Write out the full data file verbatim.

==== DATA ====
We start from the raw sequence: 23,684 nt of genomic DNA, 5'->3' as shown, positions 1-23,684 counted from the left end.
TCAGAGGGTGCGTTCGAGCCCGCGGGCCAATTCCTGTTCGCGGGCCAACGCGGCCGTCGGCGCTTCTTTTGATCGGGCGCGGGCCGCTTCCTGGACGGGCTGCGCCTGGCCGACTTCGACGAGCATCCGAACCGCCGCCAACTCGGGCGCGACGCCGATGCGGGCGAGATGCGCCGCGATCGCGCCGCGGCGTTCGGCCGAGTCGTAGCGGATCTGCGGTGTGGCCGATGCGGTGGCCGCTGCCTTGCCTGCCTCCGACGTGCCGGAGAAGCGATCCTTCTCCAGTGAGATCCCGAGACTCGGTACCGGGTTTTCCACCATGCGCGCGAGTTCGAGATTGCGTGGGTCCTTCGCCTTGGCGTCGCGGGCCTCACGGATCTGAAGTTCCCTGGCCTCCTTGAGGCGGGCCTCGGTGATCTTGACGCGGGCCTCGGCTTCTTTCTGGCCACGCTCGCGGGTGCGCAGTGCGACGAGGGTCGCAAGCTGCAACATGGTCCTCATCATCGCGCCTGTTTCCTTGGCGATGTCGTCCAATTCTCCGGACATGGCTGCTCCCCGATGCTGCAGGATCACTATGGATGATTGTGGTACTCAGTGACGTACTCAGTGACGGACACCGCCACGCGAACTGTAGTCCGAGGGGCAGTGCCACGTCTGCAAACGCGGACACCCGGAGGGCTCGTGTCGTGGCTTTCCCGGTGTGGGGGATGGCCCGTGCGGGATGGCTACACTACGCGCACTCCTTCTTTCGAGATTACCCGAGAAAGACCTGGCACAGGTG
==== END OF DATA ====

We start from the raw sequence: 23,684 nt of genomic DNA, 5'->3' as shown, positions 1-23,684 counted from the left end.
TCAGAGGGTGCGTTCGAGCCCGCGGGCCAATTCCTGTTCGCGGGCCAACGCGGCCGTCGGCGCTTCTTTTGATCGGGCGCGGGCCGCTTCCTGGACGGGCTGCGCCTGGCCGACTTCGACGAGCATCCGAACCGCCGCCAACTCGGGCGCGACGCCGATGCGGGCGAGATGCGCCGCGATCGCGCCGCGGCGTTCGGCCGAGTCGTAGCGGATCTGCGGTGTGGCCGATGCGGTGGCCGCTGCCTTGCCTGCCTCCGACGTGCCGGAGAAGCGATCCTTCTCCAGTGAGATCCCGAGACTCGGTACCGGGTTTTCCACCATGCGCGCGAGTTCGAGATTGCGTGGGTCCTTCGCCTTGGCGTCGCGGGCCTCACGGATCTGAAGTTCCCTGGCCTCCTTGAGGCGGGCCTCGGTGATCTTGACGCGGGCCTCGGCTTCTTTCTGGCCACGCTCGCGGGTGCGCAGTGCGACGAGGGTCGCAAGCTGCAACATGGTCCTCATCATCGCGCCTGTTTCCTTGGCGATGTCGTCCAATTCTCCGGACATGGCTGCTCCCCGATGCTGCAGGATCACTATGGATGATTGTGGTACTCAGTGACGTACTCAGTGACGGACACCGCCACGCGAACTGTAGTCCGAGGGGCAGTGCCACGTCTGCAAACGCGGACACCCGGAGGGCTCGTGTCGTGGCTTTCCCGGTGTGGGGGATGGCCCGTGCGGGATGGCTACACTACGCGCACTCCTTCTTTCGAGATTACCCGAGAAAGACCTGGCACAGGTG